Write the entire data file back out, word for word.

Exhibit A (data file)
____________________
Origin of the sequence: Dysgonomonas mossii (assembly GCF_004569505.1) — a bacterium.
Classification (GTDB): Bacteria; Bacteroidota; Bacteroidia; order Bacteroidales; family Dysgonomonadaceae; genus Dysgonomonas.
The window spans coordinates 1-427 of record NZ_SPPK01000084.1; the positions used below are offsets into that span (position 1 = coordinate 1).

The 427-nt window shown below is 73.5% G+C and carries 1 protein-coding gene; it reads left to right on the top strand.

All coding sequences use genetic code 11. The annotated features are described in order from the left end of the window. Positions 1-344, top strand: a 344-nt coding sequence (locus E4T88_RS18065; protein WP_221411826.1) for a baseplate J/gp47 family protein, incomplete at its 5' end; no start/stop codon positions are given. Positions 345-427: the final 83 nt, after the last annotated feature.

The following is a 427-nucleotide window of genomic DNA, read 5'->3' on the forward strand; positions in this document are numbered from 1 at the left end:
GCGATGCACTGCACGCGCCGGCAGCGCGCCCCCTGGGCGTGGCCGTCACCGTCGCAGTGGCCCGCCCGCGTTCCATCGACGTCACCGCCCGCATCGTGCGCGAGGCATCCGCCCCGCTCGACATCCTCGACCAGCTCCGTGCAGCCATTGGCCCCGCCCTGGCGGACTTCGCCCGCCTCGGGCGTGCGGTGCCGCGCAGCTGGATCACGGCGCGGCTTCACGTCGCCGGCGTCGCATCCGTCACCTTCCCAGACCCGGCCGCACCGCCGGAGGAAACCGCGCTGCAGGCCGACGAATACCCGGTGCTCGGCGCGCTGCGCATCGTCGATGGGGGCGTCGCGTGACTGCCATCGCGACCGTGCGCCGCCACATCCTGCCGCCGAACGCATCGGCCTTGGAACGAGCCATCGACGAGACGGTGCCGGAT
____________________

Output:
Origin of the sequence: Dysgonomonas mossii (assembly GCF_004569505.1) — a bacterium.
Classification (GTDB): Bacteria; Bacteroidota; Bacteroidia; order Bacteroidales; family Dysgonomonadaceae; genus Dysgonomonas.
The window spans coordinates 1-427 of record NZ_SPPK01000084.1; the positions used below are offsets into that span (position 1 = coordinate 1).

The 427-nt window shown below is 73.5% G+C and carries 1 protein-coding gene; it reads left to right on the top strand.

All coding sequences use genetic code 11. The annotated features are described in order from the left end of the window. Positions 1-344, top strand: a 344-nt coding sequence (locus E4T88_RS18065; protein WP_221411826.1) for a baseplate J/gp47 family protein, incomplete at its 5' end; no start/stop codon positions are given. Positions 345-427: the final 83 nt, after the last annotated feature.

The following is a 427-nucleotide window of genomic DNA, read 5'->3' on the forward strand; positions in this document are numbered from 1 at the left end:
GCGATGCACTGCACGCGCCGGCAGCGCGCCCCCTGGGCGTGGCCGTCACCGTCGCAGTGGCCCGCCCGCGTTCCATCGACGTCACCGCCCGCATCGTGCGCGAGGCATCCGCCCCGCTCGACATCCTCGACCAGCTCCGTGCAGCCATTGGCCCCGCCCTGGCGGACTTCGCCCGCCTCGGGCGTGCGGTGCCGCGCAGCTGGATCACGGCGCGGCTTCACGTCGCCGGCGTCGCATCCGTCACCTTCCCAGACCCGGCCGCACCGCCGGAGGAAACCGCGCTGCAGGCCGACGAATACCCGGTGCTCGGCGCGCTGCGCATCGTCGATGGGGGCGTCGCGTGACTGCCATCGCGACCGTGCGCCGCCACATCCTGCCGCCGAACGCATCGGCCTTGGAACGAGCCATCGACGAGACGGTGCCGGAT